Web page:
In 21 poems, Orgill introduces Art Kane’s iconic 1958 Harlem photograph to young readers, spotlighting many of the 57 jazz musicians pictured.
Orgill’s introduction provides background. Kane, a rising graphic designer, had a big idea—gathering as many jazz musicians as possible, at the tender hour of 10 a.m., for an unpaid photo shoot on 126th Street. The inexperienced Kane borrowed cameras to accomplish his goal. Musicians arrived, socialized, laughed—ignoring Kane. Free verse evokes the scene: “camera guy’s sweeping / jazzmen like bundles / toward number 17 / … / no one listens / musicians / don’t hear / words of instruction / only music.” Some poems riff on appearance—appropriate for this group of fastidious dressers. “How to Make a Porkpie Hat” provides instructions from Lester Young himself, then segues to the saxophonist’s iconic sound, "soft as butter." Others muse on the day’s events, both documented and imagined. The crowning glory: a gatefold reproduction of Kane’s photograph; a key’s provided for the musicians’ identities. Vallejo’s acrylic-and-pastel paintings vividly capture the shoot’s vignettes and the skittish excitement of neighborhood kids. Pulling details from a 1995 documentary film and other resources, Orgill and Vallejo offer a dynamic, multifaceted work that deftly juxtaposes biography with praise poem, information with imagination.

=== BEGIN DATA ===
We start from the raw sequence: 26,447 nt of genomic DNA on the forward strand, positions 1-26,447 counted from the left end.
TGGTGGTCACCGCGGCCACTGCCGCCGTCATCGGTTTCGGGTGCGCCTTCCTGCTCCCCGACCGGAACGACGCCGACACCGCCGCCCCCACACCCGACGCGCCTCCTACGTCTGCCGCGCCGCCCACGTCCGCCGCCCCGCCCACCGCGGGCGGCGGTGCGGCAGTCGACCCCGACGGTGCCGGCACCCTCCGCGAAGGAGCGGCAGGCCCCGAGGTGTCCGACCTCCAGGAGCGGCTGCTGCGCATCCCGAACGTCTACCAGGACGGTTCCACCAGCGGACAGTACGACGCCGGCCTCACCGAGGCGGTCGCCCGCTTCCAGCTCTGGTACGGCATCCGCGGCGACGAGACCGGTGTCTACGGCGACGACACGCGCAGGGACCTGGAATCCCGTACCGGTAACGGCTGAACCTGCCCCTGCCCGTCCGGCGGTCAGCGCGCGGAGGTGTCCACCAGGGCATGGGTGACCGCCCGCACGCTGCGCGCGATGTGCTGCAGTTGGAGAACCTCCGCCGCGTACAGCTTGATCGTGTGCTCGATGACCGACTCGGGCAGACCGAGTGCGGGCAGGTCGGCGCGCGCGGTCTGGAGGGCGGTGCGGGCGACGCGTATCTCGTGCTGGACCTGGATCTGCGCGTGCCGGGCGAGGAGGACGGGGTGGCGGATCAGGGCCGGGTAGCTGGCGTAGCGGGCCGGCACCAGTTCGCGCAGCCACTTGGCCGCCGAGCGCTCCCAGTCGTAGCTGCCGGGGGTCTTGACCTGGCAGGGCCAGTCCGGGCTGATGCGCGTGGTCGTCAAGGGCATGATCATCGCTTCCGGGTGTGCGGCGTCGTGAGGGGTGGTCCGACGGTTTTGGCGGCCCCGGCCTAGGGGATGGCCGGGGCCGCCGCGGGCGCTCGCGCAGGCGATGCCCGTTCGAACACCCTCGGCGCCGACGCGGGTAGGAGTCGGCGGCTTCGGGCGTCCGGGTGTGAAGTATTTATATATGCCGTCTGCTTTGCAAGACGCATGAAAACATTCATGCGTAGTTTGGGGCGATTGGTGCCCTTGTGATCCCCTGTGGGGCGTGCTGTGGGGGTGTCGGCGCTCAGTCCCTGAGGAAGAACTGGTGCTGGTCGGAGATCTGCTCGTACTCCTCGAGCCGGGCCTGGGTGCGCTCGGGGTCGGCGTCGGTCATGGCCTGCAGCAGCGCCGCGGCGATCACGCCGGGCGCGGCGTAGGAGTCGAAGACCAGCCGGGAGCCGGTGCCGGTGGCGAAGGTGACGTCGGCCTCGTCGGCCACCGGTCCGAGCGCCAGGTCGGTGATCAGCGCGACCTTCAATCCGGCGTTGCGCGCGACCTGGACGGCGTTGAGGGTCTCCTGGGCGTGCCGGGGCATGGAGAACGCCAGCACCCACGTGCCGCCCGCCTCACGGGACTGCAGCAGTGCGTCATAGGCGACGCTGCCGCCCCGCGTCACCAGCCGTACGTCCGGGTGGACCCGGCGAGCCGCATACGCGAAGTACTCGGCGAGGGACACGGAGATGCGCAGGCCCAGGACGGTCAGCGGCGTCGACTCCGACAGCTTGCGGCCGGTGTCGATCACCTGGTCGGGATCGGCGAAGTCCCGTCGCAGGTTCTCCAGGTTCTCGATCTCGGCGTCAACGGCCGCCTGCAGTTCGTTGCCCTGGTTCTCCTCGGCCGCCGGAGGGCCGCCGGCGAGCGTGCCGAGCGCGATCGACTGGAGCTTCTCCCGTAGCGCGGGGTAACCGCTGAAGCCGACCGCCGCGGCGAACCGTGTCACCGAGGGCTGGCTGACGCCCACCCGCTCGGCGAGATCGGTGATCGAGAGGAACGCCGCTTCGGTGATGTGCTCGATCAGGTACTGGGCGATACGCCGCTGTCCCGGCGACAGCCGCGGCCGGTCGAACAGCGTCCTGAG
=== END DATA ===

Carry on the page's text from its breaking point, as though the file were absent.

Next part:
Teachers, librarians, jazz-loving families: take note. (author’s note, thumbnail bios, note on the photograph’s influence, source notes, bibliography) (Poetry. 8-13)